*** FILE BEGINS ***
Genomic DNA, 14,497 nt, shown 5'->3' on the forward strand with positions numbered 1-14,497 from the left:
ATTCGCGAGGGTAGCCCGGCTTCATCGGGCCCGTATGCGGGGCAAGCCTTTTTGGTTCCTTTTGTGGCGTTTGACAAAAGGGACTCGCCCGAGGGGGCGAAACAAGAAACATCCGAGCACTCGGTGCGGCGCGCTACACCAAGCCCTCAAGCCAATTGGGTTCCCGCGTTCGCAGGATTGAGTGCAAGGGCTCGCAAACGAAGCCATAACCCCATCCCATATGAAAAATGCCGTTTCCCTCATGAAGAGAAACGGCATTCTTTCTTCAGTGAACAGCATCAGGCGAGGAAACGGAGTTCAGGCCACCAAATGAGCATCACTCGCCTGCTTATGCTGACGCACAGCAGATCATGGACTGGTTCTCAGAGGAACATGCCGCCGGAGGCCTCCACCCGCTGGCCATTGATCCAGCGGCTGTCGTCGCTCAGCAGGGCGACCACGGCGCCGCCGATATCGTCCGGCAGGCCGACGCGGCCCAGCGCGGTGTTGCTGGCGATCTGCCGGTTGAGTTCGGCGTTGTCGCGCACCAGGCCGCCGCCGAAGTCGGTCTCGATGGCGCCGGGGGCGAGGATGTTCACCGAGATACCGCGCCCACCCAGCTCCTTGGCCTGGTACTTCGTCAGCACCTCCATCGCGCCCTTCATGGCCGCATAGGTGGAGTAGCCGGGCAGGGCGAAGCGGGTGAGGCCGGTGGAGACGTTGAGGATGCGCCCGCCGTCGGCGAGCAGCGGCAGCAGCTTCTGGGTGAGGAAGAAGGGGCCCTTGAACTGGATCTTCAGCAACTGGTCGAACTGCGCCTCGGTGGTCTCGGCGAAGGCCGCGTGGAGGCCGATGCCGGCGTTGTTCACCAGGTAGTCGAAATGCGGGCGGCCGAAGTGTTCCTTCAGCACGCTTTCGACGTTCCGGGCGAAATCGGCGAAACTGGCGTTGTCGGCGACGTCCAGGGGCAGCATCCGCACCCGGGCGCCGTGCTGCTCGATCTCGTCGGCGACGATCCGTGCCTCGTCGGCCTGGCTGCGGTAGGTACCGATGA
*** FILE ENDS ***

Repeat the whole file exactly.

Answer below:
Genomic DNA, 14,497 nt, shown 5'->3' on the forward strand with positions numbered 1-14,497 from the left:
ATTCGCGAGGGTAGCCCGGCTTCATCGGGCCCGTATGCGGGGCAAGCCTTTTTGGTTCCTTTTGTGGCGTTTGACAAAAGGGACTCGCCCGAGGGGGCGAAACAAGAAACATCCGAGCACTCGGTGCGGCGCGCTACACCAAGCCCTCAAGCCAATTGGGTTCCCGCGTTCGCAGGATTGAGTGCAAGGGCTCGCAAACGAAGCCATAACCCCATCCCATATGAAAAATGCCGTTTCCCTCATGAAGAGAAACGGCATTCTTTCTTCAGTGAACAGCATCAGGCGAGGAAACGGAGTTCAGGCCACCAAATGAGCATCACTCGCCTGCTTATGCTGACGCACAGCAGATCATGGACTGGTTCTCAGAGGAACATGCCGCCGGAGGCCTCCACCCGCTGGCCATTGATCCAGCGGCTGTCGTCGCTCAGCAGGGCGACCACGGCGCCGCCGATATCGTCCGGCAGGCCGACGCGGCCCAGCGCGGTGTTGCTGGCGATCTGCCGGTTGAGTTCGGCGTTGTCGCGCACCAGGCCGCCGCCGAAGTCGGTCTCGATGGCGCCGGGGGCGAGGATGTTCACCGAGATACCGCGCCCACCCAGCTCCTTGGCCTGGTACTTCGTCAGCACCTCCATCGCGCCCTTCATGGCCGCATAGGTGGAGTAGCCGGGCAGGGCGAAGCGGGTGAGGCCGGTGGAGACGTTGAGGATGCGCCCGCCGTCGGCGAGCAGCGGCAGCAGCTTCTGGGTGAGGAAGAAGGGGCCCTTGAACTGGATCTTCAGCAACTGGTCGAACTGCGCCTCGGTGGTCTCGGCGAAGGCCGCGTGGAGGCCGATGCCGGCGTTGTTCACCAGGTAGTCGAAATGCGGGCGGCCGAAGTGTTCCTTCAGCACGCTTTCGACGTTCCGGGCGAAATCGGCGAAACTGGCGTTGTCGGCGACGTCCAGGGGCAGCATCCGCACCCGGGCGCCGTGCTGCTCGATCTCGTCGGCGACGATCCGTGCCTCGTCGGCCTGGCTGCGGTAGGTACCGATGA